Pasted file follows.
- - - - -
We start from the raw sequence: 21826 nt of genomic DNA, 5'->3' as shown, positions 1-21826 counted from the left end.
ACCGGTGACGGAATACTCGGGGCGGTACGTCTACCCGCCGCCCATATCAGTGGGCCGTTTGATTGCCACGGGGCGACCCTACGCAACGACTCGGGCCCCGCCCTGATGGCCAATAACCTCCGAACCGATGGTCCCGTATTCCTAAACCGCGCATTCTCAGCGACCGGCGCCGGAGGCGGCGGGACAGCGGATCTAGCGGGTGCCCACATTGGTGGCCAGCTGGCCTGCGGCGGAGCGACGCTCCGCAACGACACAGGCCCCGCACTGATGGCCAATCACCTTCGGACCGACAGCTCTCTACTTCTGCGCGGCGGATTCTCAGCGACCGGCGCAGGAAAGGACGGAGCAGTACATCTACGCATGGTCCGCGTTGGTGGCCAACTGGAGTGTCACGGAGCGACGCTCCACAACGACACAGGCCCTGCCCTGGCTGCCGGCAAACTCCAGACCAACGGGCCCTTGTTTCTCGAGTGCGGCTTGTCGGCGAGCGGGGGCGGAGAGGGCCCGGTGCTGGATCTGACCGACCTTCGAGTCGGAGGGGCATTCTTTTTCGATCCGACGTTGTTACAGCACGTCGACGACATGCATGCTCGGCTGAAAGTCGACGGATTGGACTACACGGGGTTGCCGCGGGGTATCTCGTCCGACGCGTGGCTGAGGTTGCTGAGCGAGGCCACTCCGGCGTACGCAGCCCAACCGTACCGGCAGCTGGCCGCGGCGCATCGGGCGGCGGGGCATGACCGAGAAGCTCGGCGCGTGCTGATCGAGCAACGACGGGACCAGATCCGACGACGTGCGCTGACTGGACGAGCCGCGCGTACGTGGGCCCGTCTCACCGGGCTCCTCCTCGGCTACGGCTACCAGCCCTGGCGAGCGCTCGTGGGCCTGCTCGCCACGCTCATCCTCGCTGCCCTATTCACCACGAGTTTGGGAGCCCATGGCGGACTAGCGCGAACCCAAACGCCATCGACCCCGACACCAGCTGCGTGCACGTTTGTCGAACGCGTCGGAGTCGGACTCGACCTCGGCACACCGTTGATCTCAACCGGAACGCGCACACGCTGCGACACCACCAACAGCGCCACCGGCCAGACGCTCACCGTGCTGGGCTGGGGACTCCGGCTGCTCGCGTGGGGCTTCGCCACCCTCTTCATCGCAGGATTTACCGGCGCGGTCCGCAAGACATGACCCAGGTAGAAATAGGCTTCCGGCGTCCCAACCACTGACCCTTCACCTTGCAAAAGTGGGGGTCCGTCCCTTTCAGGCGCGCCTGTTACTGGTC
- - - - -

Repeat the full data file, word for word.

We start from the raw sequence: 21826 nt of genomic DNA, 5'->3' as shown, positions 1-21826 counted from the left end.
ACCGGTGACGGAATACTCGGGGCGGTACGTCTACCCGCCGCCCATATCAGTGGGCCGTTTGATTGCCACGGGGCGACCCTACGCAACGACTCGGGCCCCGCCCTGATGGCCAATAACCTCCGAACCGATGGTCCCGTATTCCTAAACCGCGCATTCTCAGCGACCGGCGCCGGAGGCGGCGGGACAGCGGATCTAGCGGGTGCCCACATTGGTGGCCAGCTGGCCTGCGGCGGAGCGACGCTCCGCAACGACACAGGCCCCGCACTGATGGCCAATCACCTTCGGACCGACAGCTCTCTACTTCTGCGCGGCGGATTCTCAGCGACCGGCGCAGGAAAGGACGGAGCAGTACATCTACGCATGGTCCGCGTTGGTGGCCAACTGGAGTGTCACGGAGCGACGCTCCACAACGACACAGGCCCTGCCCTGGCTGCCGGCAAACTCCAGACCAACGGGCCCTTGTTTCTCGAGTGCGGCTTGTCGGCGAGCGGGGGCGGAGAGGGCCCGGTGCTGGATCTGACCGACCTTCGAGTCGGAGGGGCATTCTTTTTCGATCCGACGTTGTTACAGCACGTCGACGACATGCATGCTCGGCTGAAAGTCGACGGATTGGACTACACGGGGTTGCCGCGGGGTATCTCGTCCGACGCGTGGCTGAGGTTGCTGAGCGAGGCCACTCCGGCGTACGCAGCCCAACCGTACCGGCAGCTGGCCGCGGCGCATCGGGCGGCGGGGCATGACCGAGAAGCTCGGCGCGTGCTGATCGAGCAACGACGGGACCAGATCCGACGACGTGCGCTGACTGGACGAGCCGCGCGTACGTGGGCCCGTCTCACCGGGCTCCTCCTCGGCTACGGCTACCAGCCCTGGCGAGCGCTCGTGGGCCTGCTCGCCACGCTCATCCTCGCTGCCCTATTCACCACGAGTTTGGGAGCCCATGGCGGACTAGCGCGAACCCAAACGCCATCGACCCCGACACCAGCTGCGTGCACGTTTGTCGAACGCGTCGGAGTCGGACTCGACCTCGGCACACCGTTGATCTCAACCGGAACGCGCACACGCTGCGACACCACCAACAGCGCCACCGGCCAGACGCTCACCGTGCTGGGCTGGGGACTCCGGCTGCTCGCGTGGGGCTTCGCCACCCTCTTCATCGCAGGATTTACCGGCGCGGTCCGCAAGACATGACCCAGGTAGAAATAGGCTTCCGGCGTCCCAACCACTGACCCTTCACCTTGCAAAAGTGGGGGTCCGTCCCTTTCAGGCGCGCCTGTTACTGGTC